February stuff

March 1, 2010

Been a bit of a retro and surprisingly folky month here, for no apparent reason….

BARRY WHITE – Unlimited – 4cd and dvd with book – I’d pondered whether or not to buy this expensive set – I mean, isn’t having one Barry box enough (yes, I admit I already have an earlier multi-disc comp)? But from the moment you put the first disc on, hear the crispness of the drumming and the depth of the echo on Barry’s voice, you suspect you’re in for something a bit different with this set of alternative mixes and versions. And you are – don’t expect radical reinterpretations (BW goes Fennesz), but do expect slight variants that are every bit as engaging as the more widely known versions. At least a couple superb tracks I’d not heard before on each disc, and some quality 12″ versions (oh er missus). Top stuff. Recommended to any BW fan, you shouldn’t be disappointed. Yes, there are more than a few clunky lyrics, but these are more often than not saved by their underpinning grooves. Yet to delve into the DVD…  And there’s a good case for opting for mp3 purchase here – the entire audio is a fraction of the price of the book/cd/dvd set.

SCORN – Evanescence & Ellipsis – double reissue from last year. Glutinous electronic dub from the mid 90s.

MACHINEFABRIEK – De Jonge Jaren – free download from the Machinefabriek website of stuff from 2001/2004. Interesting set of influences on display.

ALI FARKA TOURE & TOUMANI DIABATE – Ali & Toumani – absolutely gorgeous, and heartbreaking to think that this was Farka Toure’s last recording, the final track ending with him saying ‘eh, voila’, as though the perfect musical statement has just been made. And it near enough has been. Wonderful, and one that I already know will be receiving repeated listenings over the years.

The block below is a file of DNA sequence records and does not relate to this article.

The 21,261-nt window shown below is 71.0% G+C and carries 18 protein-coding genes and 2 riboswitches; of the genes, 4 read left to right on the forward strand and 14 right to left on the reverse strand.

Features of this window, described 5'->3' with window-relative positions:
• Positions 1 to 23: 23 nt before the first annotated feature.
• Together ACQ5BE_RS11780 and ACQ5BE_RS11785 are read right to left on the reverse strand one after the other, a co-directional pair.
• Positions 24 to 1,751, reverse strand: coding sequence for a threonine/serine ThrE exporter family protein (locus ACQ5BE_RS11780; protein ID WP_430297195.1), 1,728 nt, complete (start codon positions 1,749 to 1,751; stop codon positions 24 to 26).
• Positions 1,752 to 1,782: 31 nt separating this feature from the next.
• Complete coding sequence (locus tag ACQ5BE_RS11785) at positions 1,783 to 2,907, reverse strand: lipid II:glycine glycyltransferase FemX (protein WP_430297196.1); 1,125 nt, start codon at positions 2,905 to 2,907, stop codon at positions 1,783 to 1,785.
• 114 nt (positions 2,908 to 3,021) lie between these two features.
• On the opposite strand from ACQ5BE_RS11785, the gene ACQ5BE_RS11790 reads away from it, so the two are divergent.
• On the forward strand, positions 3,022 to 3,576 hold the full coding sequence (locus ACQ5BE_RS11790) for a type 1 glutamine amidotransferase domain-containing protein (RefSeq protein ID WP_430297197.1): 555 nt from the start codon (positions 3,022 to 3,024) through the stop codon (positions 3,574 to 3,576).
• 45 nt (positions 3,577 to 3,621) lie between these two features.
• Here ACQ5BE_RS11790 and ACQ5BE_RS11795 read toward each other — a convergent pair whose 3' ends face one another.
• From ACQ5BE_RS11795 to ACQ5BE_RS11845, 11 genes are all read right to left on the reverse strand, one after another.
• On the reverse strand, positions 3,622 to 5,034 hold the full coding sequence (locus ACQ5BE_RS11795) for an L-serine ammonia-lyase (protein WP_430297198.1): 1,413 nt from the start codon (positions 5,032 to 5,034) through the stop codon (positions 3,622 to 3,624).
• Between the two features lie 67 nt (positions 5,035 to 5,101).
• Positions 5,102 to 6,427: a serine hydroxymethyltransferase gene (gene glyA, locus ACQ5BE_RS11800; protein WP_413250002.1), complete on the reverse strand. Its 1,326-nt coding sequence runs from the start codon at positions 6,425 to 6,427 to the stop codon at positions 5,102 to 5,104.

IAN KING – Panic Grass & Fever Few –  a folk singer/songwriter hooking up with the OnU sound team. Little Axe proved beyond doubt that the blues can be reinvigorated by dub stylings – but hedrumhodrum English folk songs? For these ears it’s (surprisingly) a success on an instrumental level – but as ever with folk music, I’ve no real interest in the lyrical content.

TUNNG – …And Then We Saw Land – bought primarily out of curiousity for the DVD of their collaborative live show with Tinariwen. So this is contemporary folk music with electronic influences? Actually quite appealing, with the opening track for some strange reason reminding me of a track from Taj Mahal’s ‘Music Fuh Ya’ set. That said, I won’t be rushing out to buy any Devendra Banhart records just yet.

But what I did get is….

JOANNA NEWSOM – Have One On Me – triple cd set. Reviews have uniformly praised the set – not had a chance to listen to it yet though.

KALAHARI SURFERS – One Party State – saw them at the weekend as part of the African Soul Rebels tour at the Usher Hall. As mentioned in a previous blog entry, any attempted fusion between African and electronic musics gets my attention. Live, the occasionally cringeworthy English language lyrics and what I took to be sub-Dire Straits guitar stylings gracing some pieces slowly eroded my initial keen interest – but the album, which I had just enough residual goodwill to buy in the foyer afterwards, seems a more engaging beast altogether. Cautious thumbs up.

OUMOU SANGARE – Seya – bought on the strength of their great Usher Hall show, not listened to yet.

VARIOUS – Ghana Special: Modern Highlife, Afro-Sounds & Ghanaian Blues 1968-81 – also bought at the Usher Hall show, currently unheard.